The company has created a version of its famous condiment made with added carrots and butternut squash.
Kraft Heinz said the sauce has 25% added veggies, 25% less sugar than regular Heinz Tomato Ketchup and contains no high-fructose corn syrup.
Dalia Adler, associate director of marketing for the Heinz brand, said: “If we were going to add extra veggies to a new recipe, it was important to maintain the same distinctive taste, appearance and texture that have been loved by generations of families for 150 years.
“We went through countless recipes to land on the perfect blend and can’t wait to share the end result: a blend that we think will have your ketchup-loving, veggie-hating kids asking for more.”
The product, which will available at retailers including Walmart and Amazon, can be purchased in 20oz and 31oz squeeze bottles.
Upfield Foods takes Country Crock into plant-based category
Upfield Foods, the company behind Unilever’s former spreads business, is rolling out a plant-based butter in the US it says tastes like its conventional dairy counterpart.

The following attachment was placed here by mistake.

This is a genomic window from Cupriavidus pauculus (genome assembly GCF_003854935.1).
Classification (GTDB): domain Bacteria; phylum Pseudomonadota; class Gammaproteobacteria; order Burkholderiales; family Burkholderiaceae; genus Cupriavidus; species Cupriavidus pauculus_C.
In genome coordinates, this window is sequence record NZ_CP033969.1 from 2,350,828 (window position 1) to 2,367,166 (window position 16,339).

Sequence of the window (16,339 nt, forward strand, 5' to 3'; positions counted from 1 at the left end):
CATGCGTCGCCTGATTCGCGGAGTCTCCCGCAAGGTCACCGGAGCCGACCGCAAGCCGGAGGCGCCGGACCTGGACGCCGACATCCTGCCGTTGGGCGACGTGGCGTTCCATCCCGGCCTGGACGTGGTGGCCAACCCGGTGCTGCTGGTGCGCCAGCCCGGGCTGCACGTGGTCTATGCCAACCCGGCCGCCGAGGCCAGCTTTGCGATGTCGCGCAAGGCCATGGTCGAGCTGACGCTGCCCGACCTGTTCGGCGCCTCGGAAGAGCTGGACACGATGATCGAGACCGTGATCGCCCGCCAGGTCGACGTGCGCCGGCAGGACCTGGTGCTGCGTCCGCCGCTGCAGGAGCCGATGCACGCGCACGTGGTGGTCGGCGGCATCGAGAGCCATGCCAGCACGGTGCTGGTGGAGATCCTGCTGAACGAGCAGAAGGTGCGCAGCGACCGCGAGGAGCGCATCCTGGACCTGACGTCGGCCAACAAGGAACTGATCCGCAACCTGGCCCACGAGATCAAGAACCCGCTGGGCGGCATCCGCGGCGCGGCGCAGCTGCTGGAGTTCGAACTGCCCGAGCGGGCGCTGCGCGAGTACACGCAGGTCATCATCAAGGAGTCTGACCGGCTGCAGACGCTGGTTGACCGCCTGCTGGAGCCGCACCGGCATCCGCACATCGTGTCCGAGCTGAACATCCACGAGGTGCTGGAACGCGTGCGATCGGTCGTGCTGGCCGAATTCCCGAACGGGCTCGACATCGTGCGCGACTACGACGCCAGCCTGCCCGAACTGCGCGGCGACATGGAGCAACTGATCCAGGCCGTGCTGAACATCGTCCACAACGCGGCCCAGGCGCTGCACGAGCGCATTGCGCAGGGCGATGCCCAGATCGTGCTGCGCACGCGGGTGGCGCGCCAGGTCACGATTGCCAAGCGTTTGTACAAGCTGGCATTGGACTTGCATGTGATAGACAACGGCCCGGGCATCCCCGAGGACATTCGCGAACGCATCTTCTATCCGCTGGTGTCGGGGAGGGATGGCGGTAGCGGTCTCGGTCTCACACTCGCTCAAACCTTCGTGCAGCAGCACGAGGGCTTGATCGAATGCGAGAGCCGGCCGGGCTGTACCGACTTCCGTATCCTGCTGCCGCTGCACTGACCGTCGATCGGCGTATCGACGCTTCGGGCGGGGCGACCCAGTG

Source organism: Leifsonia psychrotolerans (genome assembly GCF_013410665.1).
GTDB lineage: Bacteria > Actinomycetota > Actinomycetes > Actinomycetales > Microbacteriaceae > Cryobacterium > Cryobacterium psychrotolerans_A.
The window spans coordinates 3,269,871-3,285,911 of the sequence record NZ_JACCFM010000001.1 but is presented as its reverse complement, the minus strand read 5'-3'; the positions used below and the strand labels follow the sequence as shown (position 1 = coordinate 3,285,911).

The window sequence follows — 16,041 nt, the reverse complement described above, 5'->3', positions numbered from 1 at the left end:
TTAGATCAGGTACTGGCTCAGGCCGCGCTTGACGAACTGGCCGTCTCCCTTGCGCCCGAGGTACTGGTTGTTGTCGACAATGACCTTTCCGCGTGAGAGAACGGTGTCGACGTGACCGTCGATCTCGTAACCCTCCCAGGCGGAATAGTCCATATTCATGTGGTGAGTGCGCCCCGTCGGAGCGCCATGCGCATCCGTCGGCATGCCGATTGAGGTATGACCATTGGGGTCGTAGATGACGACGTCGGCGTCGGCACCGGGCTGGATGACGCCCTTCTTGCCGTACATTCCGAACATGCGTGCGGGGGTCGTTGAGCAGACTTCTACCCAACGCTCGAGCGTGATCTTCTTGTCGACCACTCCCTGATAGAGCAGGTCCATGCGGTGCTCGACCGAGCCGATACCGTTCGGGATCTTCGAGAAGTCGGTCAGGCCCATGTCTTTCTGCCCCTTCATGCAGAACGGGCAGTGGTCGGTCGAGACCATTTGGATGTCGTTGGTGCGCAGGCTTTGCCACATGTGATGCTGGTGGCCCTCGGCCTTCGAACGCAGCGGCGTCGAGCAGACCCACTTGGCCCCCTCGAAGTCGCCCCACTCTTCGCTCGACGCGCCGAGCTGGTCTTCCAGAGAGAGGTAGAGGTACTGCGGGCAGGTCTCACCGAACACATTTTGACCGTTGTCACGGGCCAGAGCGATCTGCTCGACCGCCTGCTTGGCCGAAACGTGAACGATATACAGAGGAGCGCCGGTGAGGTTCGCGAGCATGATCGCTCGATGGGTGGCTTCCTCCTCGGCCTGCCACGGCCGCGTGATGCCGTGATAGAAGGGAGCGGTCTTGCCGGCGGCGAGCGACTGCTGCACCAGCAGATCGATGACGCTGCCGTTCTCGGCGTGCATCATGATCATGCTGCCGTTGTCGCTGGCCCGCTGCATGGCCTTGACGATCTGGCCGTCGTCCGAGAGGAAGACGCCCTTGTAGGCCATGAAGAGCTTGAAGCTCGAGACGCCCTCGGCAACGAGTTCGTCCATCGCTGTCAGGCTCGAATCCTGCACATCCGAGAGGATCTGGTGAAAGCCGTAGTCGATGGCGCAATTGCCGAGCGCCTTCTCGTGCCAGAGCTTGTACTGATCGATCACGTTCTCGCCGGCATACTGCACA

The launch comes under the Country Crock product line, one of the brands inherited from Unilever when the FMCG giant sold its spreads business in 2017 to private-equity firm KKR. The investor formed Upfield Foods to house the line-up – also including Flora, Can’t Believe It’s Not Butter and Becel.
Country Crock Plant Butter is made with plant-based oils sourced from olives, avocados and almonds. It is gluten-free, kosher-certified and certified plant-based by the Plant Based Foods Association.
Now available in grocers across the US, Country Crock Plant Butter comes in either a tub format – with olive oil or almond oil – or in stick form, with olive oil, almond oil or avocado oil. Both are made from recyclable packaging.